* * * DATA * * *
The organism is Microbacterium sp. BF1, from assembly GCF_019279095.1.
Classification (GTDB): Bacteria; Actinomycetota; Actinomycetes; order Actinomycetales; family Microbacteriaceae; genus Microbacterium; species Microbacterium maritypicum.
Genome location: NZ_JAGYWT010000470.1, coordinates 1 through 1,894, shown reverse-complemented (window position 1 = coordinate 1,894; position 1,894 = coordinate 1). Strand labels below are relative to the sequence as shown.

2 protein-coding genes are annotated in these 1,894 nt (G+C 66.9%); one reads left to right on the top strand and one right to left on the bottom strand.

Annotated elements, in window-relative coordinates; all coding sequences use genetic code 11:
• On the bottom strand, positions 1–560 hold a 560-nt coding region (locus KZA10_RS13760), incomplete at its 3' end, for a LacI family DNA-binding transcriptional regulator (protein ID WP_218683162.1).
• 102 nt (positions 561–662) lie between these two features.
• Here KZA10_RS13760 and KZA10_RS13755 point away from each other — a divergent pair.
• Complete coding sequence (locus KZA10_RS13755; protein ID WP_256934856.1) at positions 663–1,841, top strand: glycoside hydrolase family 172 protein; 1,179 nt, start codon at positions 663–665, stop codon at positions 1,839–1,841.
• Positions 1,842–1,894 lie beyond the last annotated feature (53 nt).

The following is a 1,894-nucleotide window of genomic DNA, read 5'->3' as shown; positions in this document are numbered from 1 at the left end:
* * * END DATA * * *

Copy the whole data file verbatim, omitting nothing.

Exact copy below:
The organism is Microbacterium sp. BF1, from assembly GCF_019279095.1.
Classification (GTDB): Bacteria; Actinomycetota; Actinomycetes; order Actinomycetales; family Microbacteriaceae; genus Microbacterium; species Microbacterium maritypicum.
Genome location: NZ_JAGYWT010000470.1, coordinates 1 through 1,894, shown reverse-complemented (window position 1 = coordinate 1,894; position 1,894 = coordinate 1). Strand labels below are relative to the sequence as shown.

2 protein-coding genes are annotated in these 1,894 nt (G+C 66.9%); one reads left to right on the top strand and one right to left on the bottom strand.

Annotated elements, in window-relative coordinates; all coding sequences use genetic code 11:
• On the bottom strand, positions 1–560 hold a 560-nt coding region (locus KZA10_RS13760), incomplete at its 3' end, for a LacI family DNA-binding transcriptional regulator (protein ID WP_218683162.1).
• 102 nt (positions 561–662) lie between these two features.
• Here KZA10_RS13760 and KZA10_RS13755 point away from each other — a divergent pair.
• Complete coding sequence (locus KZA10_RS13755; protein ID WP_256934856.1) at positions 663–1,841, top strand: glycoside hydrolase family 172 protein; 1,179 nt, start codon at positions 663–665, stop codon at positions 1,839–1,841.
• Positions 1,842–1,894 lie beyond the last annotated feature (53 nt).

The following is a 1,894-nucleotide window of genomic DNA, read 5'->3' as shown; positions in this document are numbered from 1 at the left end: